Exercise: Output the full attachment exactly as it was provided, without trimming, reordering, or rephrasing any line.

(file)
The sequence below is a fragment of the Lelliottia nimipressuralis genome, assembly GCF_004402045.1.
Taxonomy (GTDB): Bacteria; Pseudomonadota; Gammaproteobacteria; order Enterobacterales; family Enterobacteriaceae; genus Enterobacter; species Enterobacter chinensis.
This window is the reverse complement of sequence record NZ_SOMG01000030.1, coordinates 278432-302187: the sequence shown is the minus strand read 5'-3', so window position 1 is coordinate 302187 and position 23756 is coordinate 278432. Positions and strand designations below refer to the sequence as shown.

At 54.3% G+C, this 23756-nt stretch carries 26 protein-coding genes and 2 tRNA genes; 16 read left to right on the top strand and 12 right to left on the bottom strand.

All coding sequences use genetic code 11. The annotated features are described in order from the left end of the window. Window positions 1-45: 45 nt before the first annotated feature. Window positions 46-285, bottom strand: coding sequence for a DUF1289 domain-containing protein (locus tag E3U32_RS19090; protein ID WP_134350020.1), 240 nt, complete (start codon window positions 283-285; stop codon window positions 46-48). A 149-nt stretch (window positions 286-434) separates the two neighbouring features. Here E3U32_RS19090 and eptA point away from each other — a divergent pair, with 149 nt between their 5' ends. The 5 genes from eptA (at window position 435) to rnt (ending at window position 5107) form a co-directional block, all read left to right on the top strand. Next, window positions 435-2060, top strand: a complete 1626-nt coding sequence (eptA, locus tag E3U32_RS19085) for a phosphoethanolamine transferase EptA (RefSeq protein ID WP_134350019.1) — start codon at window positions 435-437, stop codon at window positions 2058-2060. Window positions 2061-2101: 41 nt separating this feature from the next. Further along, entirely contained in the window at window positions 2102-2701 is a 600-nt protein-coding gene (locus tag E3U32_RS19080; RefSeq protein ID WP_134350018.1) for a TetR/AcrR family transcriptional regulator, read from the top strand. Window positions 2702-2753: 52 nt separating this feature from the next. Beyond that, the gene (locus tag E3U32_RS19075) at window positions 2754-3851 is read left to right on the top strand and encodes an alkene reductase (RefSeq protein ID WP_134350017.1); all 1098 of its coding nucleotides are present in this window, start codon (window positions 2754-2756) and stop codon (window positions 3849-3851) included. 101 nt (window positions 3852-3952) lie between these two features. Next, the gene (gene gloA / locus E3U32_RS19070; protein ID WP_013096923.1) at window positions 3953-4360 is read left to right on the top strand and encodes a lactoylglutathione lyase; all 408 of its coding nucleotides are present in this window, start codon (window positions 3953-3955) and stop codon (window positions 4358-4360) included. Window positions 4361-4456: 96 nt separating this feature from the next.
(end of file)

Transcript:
The sequence below is a fragment of the Lelliottia nimipressuralis genome, assembly GCF_004402045.1.
Taxonomy (GTDB): Bacteria; Pseudomonadota; Gammaproteobacteria; order Enterobacterales; family Enterobacteriaceae; genus Enterobacter; species Enterobacter chinensis.
This window is the reverse complement of sequence record NZ_SOMG01000030.1, coordinates 278432-302187: the sequence shown is the minus strand read 5'-3', so window position 1 is coordinate 302187 and position 23756 is coordinate 278432. Positions and strand designations below refer to the sequence as shown.

At 54.3% G+C, this 23756-nt stretch carries 26 protein-coding genes and 2 tRNA genes; 16 read left to right on the top strand and 12 right to left on the bottom strand.

All coding sequences use genetic code 11. The annotated features are described in order from the left end of the window. Window positions 1-45: 45 nt before the first annotated feature. Window positions 46-285, bottom strand: coding sequence for a DUF1289 domain-containing protein (locus tag E3U32_RS19090; protein ID WP_134350020.1), 240 nt, complete (start codon window positions 283-285; stop codon window positions 46-48). A 149-nt stretch (window positions 286-434) separates the two neighbouring features. Here E3U32_RS19090 and eptA point away from each other — a divergent pair, with 149 nt between their 5' ends. The 5 genes from eptA (at window position 435) to rnt (ending at window position 5107) form a co-directional block, all read left to right on the top strand. Next, window positions 435-2060, top strand: a complete 1626-nt coding sequence (eptA, locus tag E3U32_RS19085) for a phosphoethanolamine transferase EptA (RefSeq protein ID WP_134350019.1) — start codon at window positions 435-437, stop codon at window positions 2058-2060. Window positions 2061-2101: 41 nt separating this feature from the next. Further along, entirely contained in the window at window positions 2102-2701 is a 600-nt protein-coding gene (locus tag E3U32_RS19080; RefSeq protein ID WP_134350018.1) for a TetR/AcrR family transcriptional regulator, read from the top strand. Window positions 2702-2753: 52 nt separating this feature from the next. Beyond that, the gene (locus tag E3U32_RS19075) at window positions 2754-3851 is read left to right on the top strand and encodes an alkene reductase (RefSeq protein ID WP_134350017.1); all 1098 of its coding nucleotides are present in this window, start codon (window positions 2754-2756) and stop codon (window positions 3849-3851) included. 101 nt (window positions 3852-3952) lie between these two features. Next, the gene (gene gloA / locus E3U32_RS19070; protein ID WP_013096923.1) at window positions 3953-4360 is read left to right on the top strand and encodes a lactoylglutathione lyase; all 408 of its coding nucleotides are present in this window, start codon (window positions 3953-3955) and stop codon (window positions 4358-4360) included. Window positions 4361-4456: 96 nt separating this feature from the next.